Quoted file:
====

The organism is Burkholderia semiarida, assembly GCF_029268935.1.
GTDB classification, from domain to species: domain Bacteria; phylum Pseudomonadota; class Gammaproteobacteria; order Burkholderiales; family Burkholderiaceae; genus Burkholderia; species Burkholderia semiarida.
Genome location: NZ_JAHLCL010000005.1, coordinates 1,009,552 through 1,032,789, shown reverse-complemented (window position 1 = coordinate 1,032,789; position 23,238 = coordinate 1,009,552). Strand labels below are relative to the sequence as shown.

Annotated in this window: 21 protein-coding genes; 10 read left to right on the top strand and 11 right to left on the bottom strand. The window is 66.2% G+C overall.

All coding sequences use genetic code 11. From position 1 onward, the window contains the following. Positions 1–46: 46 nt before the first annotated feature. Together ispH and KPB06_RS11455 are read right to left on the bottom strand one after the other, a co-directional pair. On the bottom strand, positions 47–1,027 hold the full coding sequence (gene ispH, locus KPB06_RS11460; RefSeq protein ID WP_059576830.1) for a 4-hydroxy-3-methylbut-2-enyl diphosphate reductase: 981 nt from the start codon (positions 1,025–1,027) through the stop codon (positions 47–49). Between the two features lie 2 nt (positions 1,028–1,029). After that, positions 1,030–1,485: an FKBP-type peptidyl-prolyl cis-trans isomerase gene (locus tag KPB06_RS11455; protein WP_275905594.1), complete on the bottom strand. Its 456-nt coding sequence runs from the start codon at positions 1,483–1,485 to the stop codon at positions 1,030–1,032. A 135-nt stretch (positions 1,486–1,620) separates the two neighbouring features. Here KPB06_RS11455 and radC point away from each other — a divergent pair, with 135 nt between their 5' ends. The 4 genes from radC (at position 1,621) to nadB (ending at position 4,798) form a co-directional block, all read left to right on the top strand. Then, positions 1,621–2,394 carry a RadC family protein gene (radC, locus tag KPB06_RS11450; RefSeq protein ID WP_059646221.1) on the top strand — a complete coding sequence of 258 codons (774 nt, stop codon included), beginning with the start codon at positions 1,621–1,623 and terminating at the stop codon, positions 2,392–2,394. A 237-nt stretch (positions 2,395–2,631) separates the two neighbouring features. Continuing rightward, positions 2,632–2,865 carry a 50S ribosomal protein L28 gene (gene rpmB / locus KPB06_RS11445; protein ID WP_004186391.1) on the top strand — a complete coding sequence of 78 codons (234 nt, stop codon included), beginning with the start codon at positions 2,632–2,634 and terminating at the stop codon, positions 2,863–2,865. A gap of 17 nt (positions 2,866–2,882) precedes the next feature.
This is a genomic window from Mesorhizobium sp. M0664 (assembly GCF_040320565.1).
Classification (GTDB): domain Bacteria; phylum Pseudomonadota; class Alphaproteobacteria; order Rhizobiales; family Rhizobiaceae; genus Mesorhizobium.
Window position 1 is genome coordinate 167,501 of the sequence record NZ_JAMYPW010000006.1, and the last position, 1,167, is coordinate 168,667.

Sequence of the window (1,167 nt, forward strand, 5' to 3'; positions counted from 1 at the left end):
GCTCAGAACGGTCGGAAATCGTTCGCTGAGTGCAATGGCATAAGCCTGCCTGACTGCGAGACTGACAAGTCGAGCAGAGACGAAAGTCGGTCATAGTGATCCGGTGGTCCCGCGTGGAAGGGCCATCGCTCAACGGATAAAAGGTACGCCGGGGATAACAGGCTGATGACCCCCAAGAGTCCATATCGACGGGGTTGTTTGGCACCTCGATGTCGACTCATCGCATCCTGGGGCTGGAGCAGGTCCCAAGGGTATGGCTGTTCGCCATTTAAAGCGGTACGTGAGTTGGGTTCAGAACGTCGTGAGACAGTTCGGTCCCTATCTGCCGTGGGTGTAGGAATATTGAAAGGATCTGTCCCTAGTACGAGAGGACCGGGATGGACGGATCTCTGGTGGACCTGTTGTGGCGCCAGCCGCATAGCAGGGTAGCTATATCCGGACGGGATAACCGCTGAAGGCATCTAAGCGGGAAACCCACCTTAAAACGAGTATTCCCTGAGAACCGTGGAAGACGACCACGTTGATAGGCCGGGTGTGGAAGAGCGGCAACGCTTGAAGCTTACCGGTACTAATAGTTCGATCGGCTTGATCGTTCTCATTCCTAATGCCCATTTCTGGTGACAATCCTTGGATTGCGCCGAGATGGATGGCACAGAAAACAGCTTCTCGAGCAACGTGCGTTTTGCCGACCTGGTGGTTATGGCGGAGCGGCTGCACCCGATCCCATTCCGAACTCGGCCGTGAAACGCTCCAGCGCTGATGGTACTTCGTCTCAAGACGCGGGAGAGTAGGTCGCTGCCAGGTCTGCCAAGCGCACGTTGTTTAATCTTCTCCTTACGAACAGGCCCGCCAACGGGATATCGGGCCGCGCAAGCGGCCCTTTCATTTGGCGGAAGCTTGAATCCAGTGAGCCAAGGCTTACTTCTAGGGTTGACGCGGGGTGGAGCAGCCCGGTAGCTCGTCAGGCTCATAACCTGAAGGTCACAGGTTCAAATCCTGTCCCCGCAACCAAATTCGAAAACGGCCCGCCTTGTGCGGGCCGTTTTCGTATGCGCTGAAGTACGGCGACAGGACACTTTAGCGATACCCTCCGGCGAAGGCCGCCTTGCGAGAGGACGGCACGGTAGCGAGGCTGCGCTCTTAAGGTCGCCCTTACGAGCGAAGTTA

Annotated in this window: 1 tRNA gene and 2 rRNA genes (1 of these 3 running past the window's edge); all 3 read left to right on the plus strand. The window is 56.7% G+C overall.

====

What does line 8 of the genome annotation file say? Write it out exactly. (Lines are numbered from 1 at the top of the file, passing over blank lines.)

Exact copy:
Window position 1 is genome coordinate 167,501 of the sequence record NZ_JAMYPW010000006.1, and the last position, 1,167, is coordinate 168,667.